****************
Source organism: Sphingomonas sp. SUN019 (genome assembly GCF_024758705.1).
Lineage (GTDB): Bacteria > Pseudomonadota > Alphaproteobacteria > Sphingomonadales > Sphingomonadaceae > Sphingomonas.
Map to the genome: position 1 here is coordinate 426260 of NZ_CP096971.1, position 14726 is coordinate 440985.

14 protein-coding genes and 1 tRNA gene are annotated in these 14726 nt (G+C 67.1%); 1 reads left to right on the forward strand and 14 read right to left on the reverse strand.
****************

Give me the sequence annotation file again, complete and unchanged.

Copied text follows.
Source organism: Sphingomonas sp. SUN019 (genome assembly GCF_024758705.1).
Lineage (GTDB): Bacteria > Pseudomonadota > Alphaproteobacteria > Sphingomonadales > Sphingomonadaceae > Sphingomonas.
Map to the genome: position 1 here is coordinate 426260 of NZ_CP096971.1, position 14726 is coordinate 440985.

14 protein-coding genes and 1 tRNA gene are annotated in these 14726 nt (G+C 67.1%); 1 reads left to right on the forward strand and 14 read right to left on the reverse strand.